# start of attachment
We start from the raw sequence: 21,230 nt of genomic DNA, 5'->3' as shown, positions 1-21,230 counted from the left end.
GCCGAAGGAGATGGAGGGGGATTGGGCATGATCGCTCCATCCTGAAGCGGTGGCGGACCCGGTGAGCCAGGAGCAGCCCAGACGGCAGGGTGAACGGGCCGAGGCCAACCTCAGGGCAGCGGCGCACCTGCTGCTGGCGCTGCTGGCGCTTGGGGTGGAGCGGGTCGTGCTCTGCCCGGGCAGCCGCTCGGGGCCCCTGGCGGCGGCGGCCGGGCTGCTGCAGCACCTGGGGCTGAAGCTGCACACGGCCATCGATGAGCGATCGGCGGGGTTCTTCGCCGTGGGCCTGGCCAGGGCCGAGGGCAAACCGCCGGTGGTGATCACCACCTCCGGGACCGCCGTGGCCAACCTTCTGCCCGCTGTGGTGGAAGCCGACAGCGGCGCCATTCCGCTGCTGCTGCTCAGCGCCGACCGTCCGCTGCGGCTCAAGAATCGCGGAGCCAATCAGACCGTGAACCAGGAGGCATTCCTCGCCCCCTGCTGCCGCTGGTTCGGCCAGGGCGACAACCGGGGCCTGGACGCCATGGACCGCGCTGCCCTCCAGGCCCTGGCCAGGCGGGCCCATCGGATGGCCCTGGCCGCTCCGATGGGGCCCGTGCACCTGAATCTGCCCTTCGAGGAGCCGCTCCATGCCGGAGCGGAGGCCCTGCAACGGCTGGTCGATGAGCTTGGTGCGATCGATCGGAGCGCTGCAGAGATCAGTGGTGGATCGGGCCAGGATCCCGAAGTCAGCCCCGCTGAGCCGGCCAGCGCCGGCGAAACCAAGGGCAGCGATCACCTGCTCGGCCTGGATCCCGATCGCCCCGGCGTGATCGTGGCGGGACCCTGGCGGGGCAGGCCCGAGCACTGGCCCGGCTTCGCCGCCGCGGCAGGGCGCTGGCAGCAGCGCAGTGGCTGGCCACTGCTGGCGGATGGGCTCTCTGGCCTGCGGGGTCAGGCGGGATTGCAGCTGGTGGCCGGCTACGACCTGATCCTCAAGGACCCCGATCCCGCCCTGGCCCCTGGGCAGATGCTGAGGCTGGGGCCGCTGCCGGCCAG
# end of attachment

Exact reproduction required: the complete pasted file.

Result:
We start from the raw sequence: 21,230 nt of genomic DNA, 5'->3' as shown, positions 1-21,230 counted from the left end.
GCCGAAGGAGATGGAGGGGGATTGGGCATGATCGCTCCATCCTGAAGCGGTGGCGGACCCGGTGAGCCAGGAGCAGCCCAGACGGCAGGGTGAACGGGCCGAGGCCAACCTCAGGGCAGCGGCGCACCTGCTGCTGGCGCTGCTGGCGCTTGGGGTGGAGCGGGTCGTGCTCTGCCCGGGCAGCCGCTCGGGGCCCCTGGCGGCGGCGGCCGGGCTGCTGCAGCACCTGGGGCTGAAGCTGCACACGGCCATCGATGAGCGATCGGCGGGGTTCTTCGCCGTGGGCCTGGCCAGGGCCGAGGGCAAACCGCCGGTGGTGATCACCACCTCCGGGACCGCCGTGGCCAACCTTCTGCCCGCTGTGGTGGAAGCCGACAGCGGCGCCATTCCGCTGCTGCTGCTCAGCGCCGACCGTCCGCTGCGGCTCAAGAATCGCGGAGCCAATCAGACCGTGAACCAGGAGGCATTCCTCGCCCCCTGCTGCCGCTGGTTCGGCCAGGGCGACAACCGGGGCCTGGACGCCATGGACCGCGCTGCCCTCCAGGCCCTGGCCAGGCGGGCCCATCGGATGGCCCTGGCCGCTCCGATGGGGCCCGTGCACCTGAATCTGCCCTTCGAGGAGCCGCTCCATGCCGGAGCGGAGGCCCTGCAACGGCTGGTCGATGAGCTTGGTGCGATCGATCGGAGCGCTGCAGAGATCAGTGGTGGATCGGGCCAGGATCCCGAAGTCAGCCCCGCTGAGCCGGCCAGCGCCGGCGAAACCAAGGGCAGCGATCACCTGCTCGGCCTGGATCCCGATCGCCCCGGCGTGATCGTGGCGGGACCCTGGCGGGGCAGGCCCGAGCACTGGCCCGGCTTCGCCGCCGCGGCAGGGCGCTGGCAGCAGCGCAGTGGCTGGCCACTGCTGGCGGATGGGCTCTCTGGCCTGCGGGGTCAGGCGGGATTGCAGCTGGTGGCCGGCTACGACCTGATCCTCAAGGACCCCGATCCCGCCCTGGCCCCTGGGCAGATGCTGAGGCTGGGGCCGCTGCCGGCCAG